Her vocal ability has also been criticized, often drawing unfavorable comparison to her pop rival, Christina Aguilera Critic Allan Raible derides her overdependence in Circus on digital effects and the robotic effect it creates. "She’s never been a strong vocalist..." writes Raible, "Could she handle these songs with stripped down arrangements and no vocal effects? More importantly, would anyone want to hear her attempt such a performance? Does it matter? No. The focus is still image over substance." Her image and persona are also often contrasted to Christina Aguilera. David Browne of Entertainment Weekly observed "Christina Aguilera may flash skin and belly button, but in her music and manner, she's too eager not to offend — she's a good girl pretending to be bad. Spears, however, comes across as a bad girl acting good ... Spears' artificial-sweetener voice is much less interesting than the settings, yet that blandness is actually a relief compared with Aguilera's numbing vocal gymnastics. In contrast, Allmusic comments: "Like her peer Christina Aguilera, Britney equates maturity with transparent sexuality and the pounding sounds of nightclubs ... Where Christina comes across like a natural-born skank, Britney is the girl next door cutting loose at college, drinking and smoking and dancing and sexing just a little too recklessly, since this is the first time she can indulge herself. Sal Cinquemani of Slant Magazine notes, "The disparity between Aguilera and Spears can't be measured solely by the timbre and octave range of their voices ... [Aguilera's] popularity has never reached the fever pitch of Britney's."
Like other dance-oriented pop stars, it has been widely reported that Spears lip-syncs in concert. Author Gary Giddins wrote in his book Natural selection: Gary Giddins on comedy, film, music, and books (2006) that "among many other performers accused of moving their lips while a machine does the labor are Britney Spears, Luciano Pavarotti, Shania Twain, Beyoncé, and Madonna." Rashod D. Ollison of The Baltimore Sun observes: "Many pop stars ... feel they have no choice but to seek vocal enhancement. Since the advent of MTV and other video music channels, pop audiences have been fed elaborate videos thick with jaw-dropping effects, awesome choreography, fabulous clothes, marvelous bodies. And the same level of perfection is expected to extend beyond the video set to the concert stage. So if Britney Spears, Janet Jackson or Madonna sounds shrill and flat without a backing track, fans won't pay up to $300 for a concert ticket." Giddins adds, "it was reported Britney Spears fans prefer her to lip-sync—despite her denials of doing so (contradicted by her own director)—because they expect flawless digitalization when they pay serious money for a concert."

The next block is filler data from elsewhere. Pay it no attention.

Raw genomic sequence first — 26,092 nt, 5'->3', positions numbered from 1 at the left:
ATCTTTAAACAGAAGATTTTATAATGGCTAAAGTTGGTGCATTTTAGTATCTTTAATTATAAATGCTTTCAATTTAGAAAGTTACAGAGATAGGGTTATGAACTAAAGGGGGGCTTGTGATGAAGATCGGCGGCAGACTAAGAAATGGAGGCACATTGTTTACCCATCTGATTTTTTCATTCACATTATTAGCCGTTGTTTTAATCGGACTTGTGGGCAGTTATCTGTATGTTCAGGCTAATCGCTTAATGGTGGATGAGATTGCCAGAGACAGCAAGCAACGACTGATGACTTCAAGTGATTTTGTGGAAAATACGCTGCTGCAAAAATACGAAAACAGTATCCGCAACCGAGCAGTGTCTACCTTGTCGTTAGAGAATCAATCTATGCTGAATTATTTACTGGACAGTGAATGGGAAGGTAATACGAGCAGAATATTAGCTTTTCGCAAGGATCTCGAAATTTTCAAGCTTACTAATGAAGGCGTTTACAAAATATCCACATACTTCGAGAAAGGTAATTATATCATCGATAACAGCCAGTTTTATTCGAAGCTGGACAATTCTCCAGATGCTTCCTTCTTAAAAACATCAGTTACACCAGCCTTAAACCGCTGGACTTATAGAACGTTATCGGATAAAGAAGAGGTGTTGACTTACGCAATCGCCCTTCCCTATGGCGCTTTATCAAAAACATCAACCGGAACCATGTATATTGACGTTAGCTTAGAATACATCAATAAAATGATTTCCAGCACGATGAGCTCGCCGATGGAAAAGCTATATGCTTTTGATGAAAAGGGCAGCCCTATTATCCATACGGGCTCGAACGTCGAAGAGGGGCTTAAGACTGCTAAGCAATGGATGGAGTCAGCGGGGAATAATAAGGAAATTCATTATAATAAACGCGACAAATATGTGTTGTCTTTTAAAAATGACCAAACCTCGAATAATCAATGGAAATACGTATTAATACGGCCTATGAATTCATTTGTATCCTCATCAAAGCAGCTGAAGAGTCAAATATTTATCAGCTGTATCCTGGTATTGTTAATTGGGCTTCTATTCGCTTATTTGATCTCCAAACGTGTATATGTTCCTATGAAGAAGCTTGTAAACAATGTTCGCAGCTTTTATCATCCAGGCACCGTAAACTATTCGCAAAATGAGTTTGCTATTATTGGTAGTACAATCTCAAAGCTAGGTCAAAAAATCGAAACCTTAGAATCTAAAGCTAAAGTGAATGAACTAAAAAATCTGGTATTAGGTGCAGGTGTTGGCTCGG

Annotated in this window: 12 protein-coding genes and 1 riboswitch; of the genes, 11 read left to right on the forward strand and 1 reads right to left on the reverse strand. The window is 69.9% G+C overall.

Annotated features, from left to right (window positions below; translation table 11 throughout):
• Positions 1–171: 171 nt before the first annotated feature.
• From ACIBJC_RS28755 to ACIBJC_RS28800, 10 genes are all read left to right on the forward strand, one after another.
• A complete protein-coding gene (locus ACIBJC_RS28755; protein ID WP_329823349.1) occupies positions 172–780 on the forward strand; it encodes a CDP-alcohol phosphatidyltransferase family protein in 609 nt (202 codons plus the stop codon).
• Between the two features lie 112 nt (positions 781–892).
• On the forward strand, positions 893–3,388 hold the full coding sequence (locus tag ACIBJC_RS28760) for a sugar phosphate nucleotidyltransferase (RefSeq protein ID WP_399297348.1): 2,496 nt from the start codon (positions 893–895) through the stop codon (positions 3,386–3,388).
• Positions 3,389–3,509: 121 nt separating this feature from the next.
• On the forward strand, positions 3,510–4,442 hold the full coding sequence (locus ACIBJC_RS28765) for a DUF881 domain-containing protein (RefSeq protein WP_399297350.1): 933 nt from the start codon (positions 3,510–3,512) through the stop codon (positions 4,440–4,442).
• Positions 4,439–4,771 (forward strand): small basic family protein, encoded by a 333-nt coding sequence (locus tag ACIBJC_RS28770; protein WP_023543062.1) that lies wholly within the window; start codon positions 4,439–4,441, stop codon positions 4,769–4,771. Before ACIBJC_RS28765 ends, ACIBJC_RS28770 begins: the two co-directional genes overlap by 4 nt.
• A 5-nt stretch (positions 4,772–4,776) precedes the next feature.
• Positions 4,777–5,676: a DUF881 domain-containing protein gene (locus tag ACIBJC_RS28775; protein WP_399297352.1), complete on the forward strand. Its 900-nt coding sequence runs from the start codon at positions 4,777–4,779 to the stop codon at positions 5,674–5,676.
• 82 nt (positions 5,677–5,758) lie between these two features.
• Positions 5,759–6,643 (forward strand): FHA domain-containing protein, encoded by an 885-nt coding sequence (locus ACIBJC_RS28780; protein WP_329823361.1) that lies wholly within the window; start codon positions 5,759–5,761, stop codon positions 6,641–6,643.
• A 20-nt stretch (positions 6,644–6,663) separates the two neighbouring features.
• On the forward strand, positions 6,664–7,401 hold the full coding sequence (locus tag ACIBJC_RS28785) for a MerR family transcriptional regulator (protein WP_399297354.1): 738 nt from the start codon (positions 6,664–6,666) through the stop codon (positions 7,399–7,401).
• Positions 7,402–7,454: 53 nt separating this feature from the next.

In Australia, NSW Fair Trading Minister Virginia Judge has advised disclaimers be printed on any ticket for concerts which contain any prerecorded vocals. She commented: "There could have been some instances where people actually go and purchase a ticket thinking that they're going to have a live performance ... for some people that means that everything is live, it's fresh, it happens instantaneously, it's not something that's been pre-recorded. You want to make sure that they're actually paying for what they think they're getting." Noting on the prevalence of lip-syncing, Los Angeles Daily News reported "in the context of a Britney Spears concert, does it really matter? Like a Vegas revue show, you don't go to hear the music, you go for the somewhat-ridiculous spectacle of it all". Similarly, Aline Mendelsohn of the Orlando Sentinel remarked: "Let's get one thing straight: A Britney Spears concert is not about the music ... you have to remember that it's about the sight, not the sound." Critic Glenn Gamboa comments her concert tours are "like her life—a massive money-making venture designed to play up her talents and distract from her shortcomings with a mix of techno-tinged sex appeal and disco-flavored flash. And, like her life, it is, more or less, a success.[164